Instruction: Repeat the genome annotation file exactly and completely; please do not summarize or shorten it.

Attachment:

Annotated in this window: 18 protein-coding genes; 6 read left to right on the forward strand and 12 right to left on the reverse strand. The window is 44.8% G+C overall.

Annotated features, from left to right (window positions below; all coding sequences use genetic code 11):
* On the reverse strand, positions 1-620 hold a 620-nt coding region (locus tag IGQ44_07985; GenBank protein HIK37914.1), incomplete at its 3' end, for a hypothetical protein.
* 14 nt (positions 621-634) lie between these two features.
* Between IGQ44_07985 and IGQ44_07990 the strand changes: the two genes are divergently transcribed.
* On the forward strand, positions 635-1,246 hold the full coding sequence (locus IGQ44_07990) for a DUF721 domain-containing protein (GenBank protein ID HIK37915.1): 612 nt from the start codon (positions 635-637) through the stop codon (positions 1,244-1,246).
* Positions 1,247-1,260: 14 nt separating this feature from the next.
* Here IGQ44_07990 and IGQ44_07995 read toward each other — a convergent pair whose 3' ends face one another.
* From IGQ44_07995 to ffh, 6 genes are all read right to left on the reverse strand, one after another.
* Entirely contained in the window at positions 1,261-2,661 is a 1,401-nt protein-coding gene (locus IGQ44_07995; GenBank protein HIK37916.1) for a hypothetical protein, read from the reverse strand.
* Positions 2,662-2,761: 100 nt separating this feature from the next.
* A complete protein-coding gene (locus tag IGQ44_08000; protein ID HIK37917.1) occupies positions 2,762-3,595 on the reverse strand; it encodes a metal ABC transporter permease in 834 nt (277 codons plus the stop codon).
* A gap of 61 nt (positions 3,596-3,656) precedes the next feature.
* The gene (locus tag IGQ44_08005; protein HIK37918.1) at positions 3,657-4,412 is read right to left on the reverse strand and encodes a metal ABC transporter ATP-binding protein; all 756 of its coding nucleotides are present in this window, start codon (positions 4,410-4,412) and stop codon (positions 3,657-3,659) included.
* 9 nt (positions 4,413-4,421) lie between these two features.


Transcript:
Annotated in this window: 18 protein-coding genes; 6 read left to right on the forward strand and 12 right to left on the reverse strand. The window is 44.8% G+C overall.

Annotated features, from left to right (window positions below; all coding sequences use genetic code 11):
* On the reverse strand, positions 1-620 hold a 620-nt coding region (locus tag IGQ44_07985; GenBank protein HIK37914.1), incomplete at its 3' end, for a hypothetical protein.
* 14 nt (positions 621-634) lie between these two features.
* Between IGQ44_07985 and IGQ44_07990 the strand changes: the two genes are divergently transcribed.
* On the forward strand, positions 635-1,246 hold the full coding sequence (locus IGQ44_07990) for a DUF721 domain-containing protein (GenBank protein ID HIK37915.1): 612 nt from the start codon (positions 635-637) through the stop codon (positions 1,244-1,246).
* Positions 1,247-1,260: 14 nt separating this feature from the next.
* Here IGQ44_07990 and IGQ44_07995 read toward each other — a convergent pair whose 3' ends face one another.
* From IGQ44_07995 to ffh, 6 genes are all read right to left on the reverse strand, one after another.
* Entirely contained in the window at positions 1,261-2,661 is a 1,401-nt protein-coding gene (locus IGQ44_07995; GenBank protein HIK37916.1) for a hypothetical protein, read from the reverse strand.
* Positions 2,662-2,761: 100 nt separating this feature from the next.
* A complete protein-coding gene (locus tag IGQ44_08000; protein ID HIK37917.1) occupies positions 2,762-3,595 on the reverse strand; it encodes a metal ABC transporter permease in 834 nt (277 codons plus the stop codon).
* A gap of 61 nt (positions 3,596-3,656) precedes the next feature.
* The gene (locus tag IGQ44_08005; protein HIK37918.1) at positions 3,657-4,412 is read right to left on the reverse strand and encodes a metal ABC transporter ATP-binding protein; all 756 of its coding nucleotides are present in this window, start codon (positions 4,410-4,412) and stop codon (positions 3,657-3,659) included.
* 9 nt (positions 4,413-4,421) lie between these two features.